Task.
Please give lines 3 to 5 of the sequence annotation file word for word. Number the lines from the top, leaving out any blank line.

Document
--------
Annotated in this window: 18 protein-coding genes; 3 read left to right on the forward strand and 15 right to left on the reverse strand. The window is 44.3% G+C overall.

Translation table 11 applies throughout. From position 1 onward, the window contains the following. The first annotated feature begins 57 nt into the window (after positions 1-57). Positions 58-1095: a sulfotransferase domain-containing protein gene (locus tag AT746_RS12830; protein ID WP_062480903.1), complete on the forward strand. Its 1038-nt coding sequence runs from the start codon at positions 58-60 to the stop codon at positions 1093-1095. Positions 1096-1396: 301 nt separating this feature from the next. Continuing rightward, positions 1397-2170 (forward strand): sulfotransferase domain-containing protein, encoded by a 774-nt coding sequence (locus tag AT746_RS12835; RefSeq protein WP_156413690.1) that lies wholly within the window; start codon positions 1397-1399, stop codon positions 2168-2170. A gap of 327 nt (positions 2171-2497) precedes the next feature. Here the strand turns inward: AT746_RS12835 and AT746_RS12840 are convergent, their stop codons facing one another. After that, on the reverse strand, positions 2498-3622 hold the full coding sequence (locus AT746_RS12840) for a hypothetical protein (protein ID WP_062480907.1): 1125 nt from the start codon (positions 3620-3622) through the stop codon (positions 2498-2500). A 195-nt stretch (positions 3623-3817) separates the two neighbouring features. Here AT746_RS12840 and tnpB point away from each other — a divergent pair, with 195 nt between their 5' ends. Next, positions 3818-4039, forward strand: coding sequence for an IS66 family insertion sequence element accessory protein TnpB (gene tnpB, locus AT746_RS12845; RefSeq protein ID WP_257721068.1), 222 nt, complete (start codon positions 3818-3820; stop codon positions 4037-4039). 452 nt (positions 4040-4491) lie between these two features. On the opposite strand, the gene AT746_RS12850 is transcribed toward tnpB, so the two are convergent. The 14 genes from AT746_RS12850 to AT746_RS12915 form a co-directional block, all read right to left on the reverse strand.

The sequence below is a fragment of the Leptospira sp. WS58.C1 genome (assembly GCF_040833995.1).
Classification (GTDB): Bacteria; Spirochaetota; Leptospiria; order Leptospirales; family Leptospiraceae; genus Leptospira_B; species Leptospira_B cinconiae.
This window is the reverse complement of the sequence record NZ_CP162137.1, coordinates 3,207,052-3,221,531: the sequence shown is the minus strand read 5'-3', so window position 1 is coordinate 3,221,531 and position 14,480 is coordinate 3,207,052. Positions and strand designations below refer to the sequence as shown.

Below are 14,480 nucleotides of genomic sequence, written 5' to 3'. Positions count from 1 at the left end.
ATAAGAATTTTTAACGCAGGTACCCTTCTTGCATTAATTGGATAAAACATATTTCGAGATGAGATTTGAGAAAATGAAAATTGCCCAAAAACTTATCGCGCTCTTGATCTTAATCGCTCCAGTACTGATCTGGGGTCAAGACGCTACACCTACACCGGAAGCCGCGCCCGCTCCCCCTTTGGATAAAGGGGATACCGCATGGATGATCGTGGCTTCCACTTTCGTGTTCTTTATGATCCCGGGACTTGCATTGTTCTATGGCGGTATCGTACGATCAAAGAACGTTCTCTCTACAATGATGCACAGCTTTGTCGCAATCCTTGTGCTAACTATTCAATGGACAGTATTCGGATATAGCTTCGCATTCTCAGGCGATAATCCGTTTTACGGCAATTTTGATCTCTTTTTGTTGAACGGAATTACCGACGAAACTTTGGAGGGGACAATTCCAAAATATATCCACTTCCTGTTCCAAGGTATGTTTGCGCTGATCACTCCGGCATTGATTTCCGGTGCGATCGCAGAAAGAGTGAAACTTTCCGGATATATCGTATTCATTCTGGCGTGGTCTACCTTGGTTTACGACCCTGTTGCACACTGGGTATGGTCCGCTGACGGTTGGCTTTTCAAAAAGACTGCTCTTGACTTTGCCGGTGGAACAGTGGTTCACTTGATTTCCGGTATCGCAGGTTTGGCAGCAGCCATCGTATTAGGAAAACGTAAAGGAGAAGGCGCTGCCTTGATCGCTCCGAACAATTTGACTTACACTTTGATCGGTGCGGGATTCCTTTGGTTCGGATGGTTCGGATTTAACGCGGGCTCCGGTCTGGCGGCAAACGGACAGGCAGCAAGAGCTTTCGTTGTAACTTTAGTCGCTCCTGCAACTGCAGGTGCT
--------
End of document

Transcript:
The sequence below is a fragment of the Leptospira sp. WS58.C1 genome (assembly GCF_040833995.1).
Classification (GTDB): Bacteria; Spirochaetota; Leptospiria; order Leptospirales; family Leptospiraceae; genus Leptospira_B; species Leptospira_B cinconiae.
This window is the reverse complement of the sequence record NZ_CP162137.1, coordinates 3,207,052-3,221,531: the sequence shown is the minus strand read 5'-3', so window position 1 is coordinate 3,221,531 and position 14,480 is coordinate 3,207,052. Positions and strand designations below refer to the sequence as shown.